|Review||Halloween H20||Director||Steve Miner|
|Writers||Robert Zappia and Matt Greenberg|
|Cast||Jamie Lee Curtis, Adam Arkin, Josh Hartnett, Michelle Williams, LL Cool J and Janet Leigh|
“My brother killed my sister” – Laurie Strode
|Review||Halloween||Director||David Gordon Green|
|Writers||Jeff Fradley, Danny McBride and David Gordon Green|
|Cast||Jamie Lee Curtis, Judy Greer, Andi Matichak, Nick Castle, Will Patton and Haluk Bilginer|
“He is a killer. But he will be killed tonight” – Laurie Strode
Laurie Strode (Curtis) faked her own death to make sure her brother Michael Myers wouldn’t find her. Her new identity is Keri Tate and she is the headmistress of a California private school. Her private life has always been heavily influenced by her past ordeal and her relationship with her son John (Hartnett) is strained. Laurie is a functioning alcoholic who nevertheless has gotten herself in a good position job-wise and she’s always waiting for her psychotic brother to return. Which he promptly does (twenty years later; hence the title) and a number of people bite the dust Myers style before a brother/sister showdown commences.
This film has always been a favourite of mine in the series. It manages on several occasions to capture the menacing atmosphere of “Halloween” (1978) while doing something fairly original with the material; such as setting it in California and at a private school. The writing isn’t half-bad either with a genuinely believable strained mother/son relationship, likable side characters and there’s even an endearing romantic situation going on between Laurie and school counsellor Will (Arkin). Add to that that all actors are very good here (notables especially are future heavyweights Williams and Hartnett) and fairly shallow characters come off unusually well realised. Couple that with some very neat dialogue (Laurie: “Are you tired of my bullshit?”…Will: “I’m a counsellor. I’m attracted to it”) and very cool homages to the first film and even beyond the “Halloween” universe (like Janet Leigh…The “Psycho” theme song…and a certain vintage automobile) and there’s plenty to recommend “Halloween: H20” and even surmise that it’s the best of the sequels.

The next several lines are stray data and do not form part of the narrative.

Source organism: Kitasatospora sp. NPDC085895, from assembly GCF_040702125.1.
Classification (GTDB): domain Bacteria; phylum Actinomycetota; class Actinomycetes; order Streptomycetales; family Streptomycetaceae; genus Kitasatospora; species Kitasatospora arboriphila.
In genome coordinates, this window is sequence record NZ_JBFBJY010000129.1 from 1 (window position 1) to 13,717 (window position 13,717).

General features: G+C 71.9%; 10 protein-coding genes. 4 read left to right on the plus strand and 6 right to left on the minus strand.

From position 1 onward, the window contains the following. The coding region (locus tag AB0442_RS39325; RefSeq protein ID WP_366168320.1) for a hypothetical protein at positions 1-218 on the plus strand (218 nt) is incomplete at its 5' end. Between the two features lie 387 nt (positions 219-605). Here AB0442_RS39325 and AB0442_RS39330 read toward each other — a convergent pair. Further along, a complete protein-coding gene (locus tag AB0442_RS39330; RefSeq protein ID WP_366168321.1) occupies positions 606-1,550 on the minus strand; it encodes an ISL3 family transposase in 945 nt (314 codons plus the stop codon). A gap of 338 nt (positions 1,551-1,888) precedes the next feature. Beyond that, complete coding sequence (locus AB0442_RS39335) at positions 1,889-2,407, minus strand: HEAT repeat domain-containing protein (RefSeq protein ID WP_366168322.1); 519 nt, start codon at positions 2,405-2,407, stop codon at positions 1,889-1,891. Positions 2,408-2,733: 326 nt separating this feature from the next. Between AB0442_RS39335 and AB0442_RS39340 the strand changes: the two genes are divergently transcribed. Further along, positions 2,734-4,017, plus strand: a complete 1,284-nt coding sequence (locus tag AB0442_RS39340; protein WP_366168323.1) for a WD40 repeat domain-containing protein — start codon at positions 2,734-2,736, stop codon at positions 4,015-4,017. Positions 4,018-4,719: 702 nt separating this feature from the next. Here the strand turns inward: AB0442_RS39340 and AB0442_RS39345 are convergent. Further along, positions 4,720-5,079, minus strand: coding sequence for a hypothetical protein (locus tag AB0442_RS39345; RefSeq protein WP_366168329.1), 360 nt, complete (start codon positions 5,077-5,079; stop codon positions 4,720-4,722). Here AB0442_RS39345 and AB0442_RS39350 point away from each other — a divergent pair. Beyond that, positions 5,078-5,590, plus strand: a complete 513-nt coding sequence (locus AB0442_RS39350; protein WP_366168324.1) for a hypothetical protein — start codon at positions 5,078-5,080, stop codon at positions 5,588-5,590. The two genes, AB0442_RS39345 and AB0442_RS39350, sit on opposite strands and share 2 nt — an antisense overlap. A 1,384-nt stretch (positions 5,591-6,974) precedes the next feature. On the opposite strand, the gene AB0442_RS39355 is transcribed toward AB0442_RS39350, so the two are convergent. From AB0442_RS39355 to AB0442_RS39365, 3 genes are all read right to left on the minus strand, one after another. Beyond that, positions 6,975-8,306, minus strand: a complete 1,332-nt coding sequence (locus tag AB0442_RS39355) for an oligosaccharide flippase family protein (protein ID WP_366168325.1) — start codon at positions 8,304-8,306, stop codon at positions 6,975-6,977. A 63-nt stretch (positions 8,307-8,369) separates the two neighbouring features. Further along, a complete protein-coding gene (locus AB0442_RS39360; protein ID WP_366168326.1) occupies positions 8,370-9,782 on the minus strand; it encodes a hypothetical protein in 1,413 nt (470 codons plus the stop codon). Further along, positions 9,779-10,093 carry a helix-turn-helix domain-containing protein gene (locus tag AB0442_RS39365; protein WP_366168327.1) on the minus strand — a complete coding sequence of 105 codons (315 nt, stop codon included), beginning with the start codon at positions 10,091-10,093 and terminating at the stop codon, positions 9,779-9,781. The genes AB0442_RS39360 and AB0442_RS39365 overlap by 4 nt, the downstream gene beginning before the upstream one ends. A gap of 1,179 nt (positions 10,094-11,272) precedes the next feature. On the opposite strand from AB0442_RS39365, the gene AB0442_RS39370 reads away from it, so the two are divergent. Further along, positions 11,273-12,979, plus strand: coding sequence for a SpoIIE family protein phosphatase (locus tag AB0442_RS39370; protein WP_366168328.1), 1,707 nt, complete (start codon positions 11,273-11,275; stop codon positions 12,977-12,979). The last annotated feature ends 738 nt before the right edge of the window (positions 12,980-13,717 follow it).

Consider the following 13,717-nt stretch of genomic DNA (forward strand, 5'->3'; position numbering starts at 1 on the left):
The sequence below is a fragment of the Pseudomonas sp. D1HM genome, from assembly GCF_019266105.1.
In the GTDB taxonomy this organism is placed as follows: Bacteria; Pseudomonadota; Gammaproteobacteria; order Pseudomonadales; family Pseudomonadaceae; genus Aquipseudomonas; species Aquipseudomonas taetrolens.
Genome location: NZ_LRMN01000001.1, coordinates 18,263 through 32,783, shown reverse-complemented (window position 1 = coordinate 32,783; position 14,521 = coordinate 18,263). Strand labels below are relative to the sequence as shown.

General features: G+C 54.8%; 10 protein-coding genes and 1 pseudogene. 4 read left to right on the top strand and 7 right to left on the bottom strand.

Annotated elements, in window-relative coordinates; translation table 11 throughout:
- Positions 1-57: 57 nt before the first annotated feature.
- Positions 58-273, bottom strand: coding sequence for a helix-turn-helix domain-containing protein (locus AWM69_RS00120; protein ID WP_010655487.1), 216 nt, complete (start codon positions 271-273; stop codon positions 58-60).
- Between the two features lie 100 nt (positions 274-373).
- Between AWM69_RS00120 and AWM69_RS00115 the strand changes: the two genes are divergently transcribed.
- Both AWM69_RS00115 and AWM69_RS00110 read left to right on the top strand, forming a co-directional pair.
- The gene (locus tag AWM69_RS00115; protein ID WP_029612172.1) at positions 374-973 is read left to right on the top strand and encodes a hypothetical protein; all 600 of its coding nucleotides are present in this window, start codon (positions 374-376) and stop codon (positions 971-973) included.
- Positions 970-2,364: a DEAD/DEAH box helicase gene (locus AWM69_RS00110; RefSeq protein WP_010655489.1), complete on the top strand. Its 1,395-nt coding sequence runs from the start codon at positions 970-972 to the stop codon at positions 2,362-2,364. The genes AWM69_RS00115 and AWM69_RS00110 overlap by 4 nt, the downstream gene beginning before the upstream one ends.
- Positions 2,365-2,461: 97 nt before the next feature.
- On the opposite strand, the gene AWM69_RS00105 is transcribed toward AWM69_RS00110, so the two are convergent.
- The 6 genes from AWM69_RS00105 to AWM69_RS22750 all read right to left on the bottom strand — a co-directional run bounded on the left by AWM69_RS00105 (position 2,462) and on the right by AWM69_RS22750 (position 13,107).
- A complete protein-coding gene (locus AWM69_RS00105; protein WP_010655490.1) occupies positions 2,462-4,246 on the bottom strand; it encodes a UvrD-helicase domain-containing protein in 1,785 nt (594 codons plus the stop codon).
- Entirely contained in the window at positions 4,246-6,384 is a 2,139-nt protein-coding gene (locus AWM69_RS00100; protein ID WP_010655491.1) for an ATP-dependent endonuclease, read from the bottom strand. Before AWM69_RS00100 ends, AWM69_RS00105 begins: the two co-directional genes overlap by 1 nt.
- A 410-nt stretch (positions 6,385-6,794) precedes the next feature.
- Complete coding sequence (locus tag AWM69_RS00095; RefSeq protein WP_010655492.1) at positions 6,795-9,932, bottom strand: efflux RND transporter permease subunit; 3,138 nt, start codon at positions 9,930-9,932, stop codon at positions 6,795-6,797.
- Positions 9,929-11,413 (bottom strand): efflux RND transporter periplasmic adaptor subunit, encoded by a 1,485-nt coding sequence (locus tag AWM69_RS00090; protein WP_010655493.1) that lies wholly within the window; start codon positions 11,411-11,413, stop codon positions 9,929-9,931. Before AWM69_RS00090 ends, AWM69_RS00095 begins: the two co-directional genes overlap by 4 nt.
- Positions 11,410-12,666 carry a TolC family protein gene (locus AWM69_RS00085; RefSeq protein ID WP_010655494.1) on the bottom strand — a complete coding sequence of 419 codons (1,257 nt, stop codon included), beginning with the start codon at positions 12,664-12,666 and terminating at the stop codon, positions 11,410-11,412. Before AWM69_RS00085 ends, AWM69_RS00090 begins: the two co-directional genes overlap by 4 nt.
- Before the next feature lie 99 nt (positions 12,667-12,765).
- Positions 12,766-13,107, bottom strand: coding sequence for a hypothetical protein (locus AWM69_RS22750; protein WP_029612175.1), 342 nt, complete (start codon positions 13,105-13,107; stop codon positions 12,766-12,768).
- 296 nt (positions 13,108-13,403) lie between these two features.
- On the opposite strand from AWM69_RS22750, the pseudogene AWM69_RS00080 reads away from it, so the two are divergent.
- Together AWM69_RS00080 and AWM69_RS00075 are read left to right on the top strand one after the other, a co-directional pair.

It’s not perfect though! It has been rumoured that an early draft of the screenplay (which writer Daniel Farrands, who wrote “Halloween: The Curse of Michael Myers” (1995) – the sixth film in the series – contributed to) made an attempt to tie in parts 4 (1988), parts 5 (1989) and 6 to what’s ultimately revealed in “H20”. Series fans know that Laurie had been killed in a car crash and her daughter Jamie became Michael’s next victim to be. Well; that part of the “Halloween” universe took some very weird turns and ultimately the decision was made to ignore parts 4, 5 and 6 (and obviously part 3 which was a standalone film anyway) and continue onwards from “Halloween II” (1981).